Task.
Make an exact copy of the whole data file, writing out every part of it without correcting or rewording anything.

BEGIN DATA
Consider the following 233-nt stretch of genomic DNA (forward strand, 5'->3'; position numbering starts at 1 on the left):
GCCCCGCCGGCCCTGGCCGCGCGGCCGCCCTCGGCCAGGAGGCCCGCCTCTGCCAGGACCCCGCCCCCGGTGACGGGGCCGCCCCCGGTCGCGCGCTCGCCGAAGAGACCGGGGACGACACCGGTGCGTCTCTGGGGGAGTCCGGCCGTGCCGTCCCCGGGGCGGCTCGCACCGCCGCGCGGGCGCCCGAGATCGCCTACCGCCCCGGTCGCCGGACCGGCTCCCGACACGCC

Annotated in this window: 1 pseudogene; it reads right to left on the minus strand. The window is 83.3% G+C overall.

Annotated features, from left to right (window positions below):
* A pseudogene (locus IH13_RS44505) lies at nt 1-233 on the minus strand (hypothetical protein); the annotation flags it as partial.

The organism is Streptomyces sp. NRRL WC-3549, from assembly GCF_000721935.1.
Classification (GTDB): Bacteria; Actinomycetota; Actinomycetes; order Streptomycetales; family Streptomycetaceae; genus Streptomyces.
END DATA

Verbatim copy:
Consider the following 233-nt stretch of genomic DNA (forward strand, 5'->3'; position numbering starts at 1 on the left):
GCCCCGCCGGCCCTGGCCGCGCGGCCGCCCTCGGCCAGGAGGCCCGCCTCTGCCAGGACCCCGCCCCCGGTGACGGGGCCGCCCCCGGTCGCGCGCTCGCCGAAGAGACCGGGGACGACACCGGTGCGTCTCTGGGGGAGTCCGGCCGTGCCGTCCCCGGGGCGGCTCGCACCGCCGCGCGGGCGCCCGAGATCGCCTACCGCCCCGGTCGCCGGACCGGCTCCCGACACGCC

Annotated in this window: 1 pseudogene; it reads right to left on the minus strand. The window is 83.3% G+C overall.

Annotated features, from left to right (window positions below):
* A pseudogene (locus IH13_RS44505) lies at nt 1-233 on the minus strand (hypothetical protein); the annotation flags it as partial.

The organism is Streptomyces sp. NRRL WC-3549, from assembly GCF_000721935.1.
Classification (GTDB): Bacteria; Actinomycetota; Actinomycetes; order Streptomycetales; family Streptomycetaceae; genus Streptomyces.